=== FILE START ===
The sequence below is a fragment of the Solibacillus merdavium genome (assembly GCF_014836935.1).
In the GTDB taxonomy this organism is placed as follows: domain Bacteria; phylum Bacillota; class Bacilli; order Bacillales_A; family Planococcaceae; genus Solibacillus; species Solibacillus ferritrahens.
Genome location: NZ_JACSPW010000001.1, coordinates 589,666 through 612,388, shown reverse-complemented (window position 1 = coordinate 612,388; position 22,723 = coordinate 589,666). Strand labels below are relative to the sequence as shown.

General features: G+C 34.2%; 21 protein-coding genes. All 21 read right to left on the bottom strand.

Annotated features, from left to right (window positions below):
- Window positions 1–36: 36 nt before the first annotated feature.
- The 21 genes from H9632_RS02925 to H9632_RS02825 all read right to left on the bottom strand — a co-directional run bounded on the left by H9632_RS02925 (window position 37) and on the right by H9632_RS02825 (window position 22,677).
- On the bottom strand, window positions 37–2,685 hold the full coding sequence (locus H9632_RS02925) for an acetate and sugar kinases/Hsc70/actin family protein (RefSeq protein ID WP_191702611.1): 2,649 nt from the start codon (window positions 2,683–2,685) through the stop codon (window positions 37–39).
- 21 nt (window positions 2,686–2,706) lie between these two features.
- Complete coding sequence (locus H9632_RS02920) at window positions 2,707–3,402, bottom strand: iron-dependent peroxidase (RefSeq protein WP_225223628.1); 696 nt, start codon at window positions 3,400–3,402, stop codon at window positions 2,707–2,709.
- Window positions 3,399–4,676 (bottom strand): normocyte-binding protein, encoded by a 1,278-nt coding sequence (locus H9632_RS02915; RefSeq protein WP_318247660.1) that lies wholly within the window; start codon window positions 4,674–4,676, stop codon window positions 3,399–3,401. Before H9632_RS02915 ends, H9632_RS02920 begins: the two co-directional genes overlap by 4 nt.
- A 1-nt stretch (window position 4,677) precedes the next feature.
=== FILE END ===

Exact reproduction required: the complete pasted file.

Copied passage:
The sequence below is a fragment of the Solibacillus merdavium genome (assembly GCF_014836935.1).
In the GTDB taxonomy this organism is placed as follows: domain Bacteria; phylum Bacillota; class Bacilli; order Bacillales_A; family Planococcaceae; genus Solibacillus; species Solibacillus ferritrahens.
Genome location: NZ_JACSPW010000001.1, coordinates 589,666 through 612,388, shown reverse-complemented (window position 1 = coordinate 612,388; position 22,723 = coordinate 589,666). Strand labels below are relative to the sequence as shown.

General features: G+C 34.2%; 21 protein-coding genes. All 21 read right to left on the bottom strand.

Annotated features, from left to right (window positions below):
- Window positions 1–36: 36 nt before the first annotated feature.
- The 21 genes from H9632_RS02925 to H9632_RS02825 all read right to left on the bottom strand — a co-directional run bounded on the left by H9632_RS02925 (window position 37) and on the right by H9632_RS02825 (window position 22,677).
- On the bottom strand, window positions 37–2,685 hold the full coding sequence (locus H9632_RS02925) for an acetate and sugar kinases/Hsc70/actin family protein (RefSeq protein ID WP_191702611.1): 2,649 nt from the start codon (window positions 2,683–2,685) through the stop codon (window positions 37–39).
- 21 nt (window positions 2,686–2,706) lie between these two features.
- Complete coding sequence (locus H9632_RS02920) at window positions 2,707–3,402, bottom strand: iron-dependent peroxidase (RefSeq protein WP_225223628.1); 696 nt, start codon at window positions 3,400–3,402, stop codon at window positions 2,707–2,709.
- Window positions 3,399–4,676 (bottom strand): normocyte-binding protein, encoded by a 1,278-nt coding sequence (locus H9632_RS02915; RefSeq protein WP_318247660.1) that lies wholly within the window; start codon window positions 4,674–4,676, stop codon window positions 3,399–3,401. Before H9632_RS02915 ends, H9632_RS02920 begins: the two co-directional genes overlap by 4 nt.
- A 1-nt stretch (window position 4,677) precedes the next feature.